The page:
Two Samsung Life shareholders took advantage of a sharp share price spike to divest a W655.2 billion ($601 million) stake after Thursday's close.
The deal in Korea's largest insurance company by assets marks a rare international equity offering from the country this year. To date, the only big deal of 2015 has been a $1.06 billion follow on from Hyundai Glovis, although initial public offerings in Mirae Asset Life Insurance and Innocean Worldwide are expected before the summer.
Samsung Life's deal comprised a six million secondary share selldown by hypermarket operator E-Mart and department store operator Shinsegae according to a term sheet seen by FinanceAsia. The two each sold three million shares, in the process reducing E-Mart's stake to 11.8 million shares and Shinsegae's to 4.4 million.
Lead manager Credit Suisse marketed the deal on a range of W108,500 to W112,500, equal to a 3.4% to 6.9% discount to the stock's W116,500 close. The deal priced towards the low end of the range at W109,200, which represented a 6.3% discount.
It accounted for 22 trading days.
Books were opened at 2.30pm Hong Kong time and closed at 6pm for regional investors and 8.30pm for US investors. A total of 80 accounts participated with a 60/40 split between international and local accounts.
One source close to the deal said there was a mix of sovereign wealth funds, long only accounts and hedge fund investors. Roughly 60% of the book went to the top 10 anchor accounts, although there was also healthy interest from trading accounts as the stock has had considerable momentum over the past month.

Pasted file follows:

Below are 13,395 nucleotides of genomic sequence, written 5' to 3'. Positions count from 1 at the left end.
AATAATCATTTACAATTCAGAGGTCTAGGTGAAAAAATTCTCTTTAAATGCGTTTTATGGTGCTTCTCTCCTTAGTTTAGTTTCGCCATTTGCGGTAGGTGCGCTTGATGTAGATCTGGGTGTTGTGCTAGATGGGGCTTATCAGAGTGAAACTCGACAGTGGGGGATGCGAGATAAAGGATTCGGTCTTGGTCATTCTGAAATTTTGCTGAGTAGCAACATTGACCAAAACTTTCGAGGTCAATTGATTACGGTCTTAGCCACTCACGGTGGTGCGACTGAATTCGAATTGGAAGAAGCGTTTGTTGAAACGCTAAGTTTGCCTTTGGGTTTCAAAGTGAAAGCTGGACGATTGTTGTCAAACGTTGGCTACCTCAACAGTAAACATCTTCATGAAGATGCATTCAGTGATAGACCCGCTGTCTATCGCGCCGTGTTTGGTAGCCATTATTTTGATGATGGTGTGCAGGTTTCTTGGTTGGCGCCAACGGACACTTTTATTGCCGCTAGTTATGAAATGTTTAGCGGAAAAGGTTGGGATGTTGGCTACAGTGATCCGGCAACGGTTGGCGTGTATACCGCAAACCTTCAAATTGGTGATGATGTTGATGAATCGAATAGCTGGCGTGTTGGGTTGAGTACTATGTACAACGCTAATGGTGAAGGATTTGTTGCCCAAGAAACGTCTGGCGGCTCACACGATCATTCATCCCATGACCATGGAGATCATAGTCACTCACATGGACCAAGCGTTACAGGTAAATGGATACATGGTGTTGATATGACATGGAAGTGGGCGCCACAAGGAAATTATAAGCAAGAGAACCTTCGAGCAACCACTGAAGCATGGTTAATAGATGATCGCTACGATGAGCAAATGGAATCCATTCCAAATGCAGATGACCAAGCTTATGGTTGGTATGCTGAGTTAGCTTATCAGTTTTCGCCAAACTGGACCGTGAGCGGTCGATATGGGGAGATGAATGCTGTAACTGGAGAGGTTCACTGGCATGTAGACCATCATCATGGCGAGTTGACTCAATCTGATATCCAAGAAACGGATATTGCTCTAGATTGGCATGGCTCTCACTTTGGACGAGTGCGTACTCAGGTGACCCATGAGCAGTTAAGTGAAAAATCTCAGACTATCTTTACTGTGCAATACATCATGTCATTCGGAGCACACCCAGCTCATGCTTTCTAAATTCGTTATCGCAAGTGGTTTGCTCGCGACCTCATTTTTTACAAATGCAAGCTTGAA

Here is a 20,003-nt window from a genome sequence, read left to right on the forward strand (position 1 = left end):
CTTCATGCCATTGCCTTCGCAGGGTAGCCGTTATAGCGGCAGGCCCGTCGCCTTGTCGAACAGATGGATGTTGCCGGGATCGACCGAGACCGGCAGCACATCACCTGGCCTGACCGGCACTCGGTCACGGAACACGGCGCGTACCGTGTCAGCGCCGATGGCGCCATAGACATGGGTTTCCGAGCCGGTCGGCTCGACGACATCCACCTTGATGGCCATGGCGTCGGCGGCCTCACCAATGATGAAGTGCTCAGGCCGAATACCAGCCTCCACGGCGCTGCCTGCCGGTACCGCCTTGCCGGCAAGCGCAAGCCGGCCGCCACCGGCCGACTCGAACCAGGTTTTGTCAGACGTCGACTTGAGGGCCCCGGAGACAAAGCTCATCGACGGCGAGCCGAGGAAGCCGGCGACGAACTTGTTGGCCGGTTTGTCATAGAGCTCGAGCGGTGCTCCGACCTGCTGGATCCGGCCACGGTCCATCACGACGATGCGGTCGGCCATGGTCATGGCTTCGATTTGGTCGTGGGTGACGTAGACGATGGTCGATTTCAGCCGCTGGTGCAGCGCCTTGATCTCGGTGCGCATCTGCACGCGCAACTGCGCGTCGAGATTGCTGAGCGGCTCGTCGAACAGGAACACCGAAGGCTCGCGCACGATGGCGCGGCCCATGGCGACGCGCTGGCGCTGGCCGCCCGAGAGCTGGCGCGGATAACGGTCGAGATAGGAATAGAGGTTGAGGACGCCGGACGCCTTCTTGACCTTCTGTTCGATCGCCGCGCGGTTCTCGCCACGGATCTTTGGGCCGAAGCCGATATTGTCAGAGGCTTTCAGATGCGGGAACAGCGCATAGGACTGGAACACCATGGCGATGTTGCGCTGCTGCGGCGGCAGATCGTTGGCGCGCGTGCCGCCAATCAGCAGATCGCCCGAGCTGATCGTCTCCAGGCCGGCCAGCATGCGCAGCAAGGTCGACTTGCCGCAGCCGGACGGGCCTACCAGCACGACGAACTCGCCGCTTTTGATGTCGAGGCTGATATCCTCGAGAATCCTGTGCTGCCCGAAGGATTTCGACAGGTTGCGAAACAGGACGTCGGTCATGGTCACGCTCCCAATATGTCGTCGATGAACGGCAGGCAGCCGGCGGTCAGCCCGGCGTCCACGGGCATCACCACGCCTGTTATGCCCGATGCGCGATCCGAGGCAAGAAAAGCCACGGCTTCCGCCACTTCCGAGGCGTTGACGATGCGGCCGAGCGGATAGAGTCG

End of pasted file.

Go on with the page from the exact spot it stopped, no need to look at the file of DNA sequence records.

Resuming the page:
However, the recent spike meant they would have also demanded a good entry price, which was why the placement came at a fairly high discount by Korean standards
After badly underperforming the market last year, Samsung Life has been on a roll over the past month. Between December 9 and April 10 it fell 24.8% but has almost made that back, rising 22.8% since then.
On May 12 and 13, the company's shares shot up 10.7% before profit taking on Thursday saw it retreat 1.27%. By contrast, the Kospi 200 is up 8% so far this year, one of Asia's best performing markets.
Samsung Life has performed better than Hanwha Life, which has fallen 3.4% year-to-date and is now trading at 0.76 times consensus 2015 price to book. But it has not quite performed as well as Tongyang Life, which is up 34.8% and is trading at 0.84 times.
At current levels, Samsung Life is now the most expensive Korean life insurer at 0.99 times. This valuation has been underpinned by its results, which beat consensus estimates.
The insurer reported first quarter net profits of W464 billion on Wednesday, above analysts' estimates for W402 billion. This represented a 13% year-on-year increase and an even more impressive 225% quarter-on-quarter increase.
Analysts said growth was driven by protection type premium business, which were up 8% and a lower risk loss ratio, which fell 9bp to 79.6. The group is also benefitting from increased dividend income out of other Samsung affiliates to the tune of W100 billion.
In a recent research report, Credit Suisse argued that, "Going forward, rising long term interest rates should bode well for investment yields."
Samsung Life has been one of the hardest hit in the sector because it has the greatest exposure to legacy fixed rate protection policies, which guarantee customers rates of 8% to 10%. Rising interest rates should help to mitigate this.
So far this quarter, 10-year government bond yields have risen 44bp.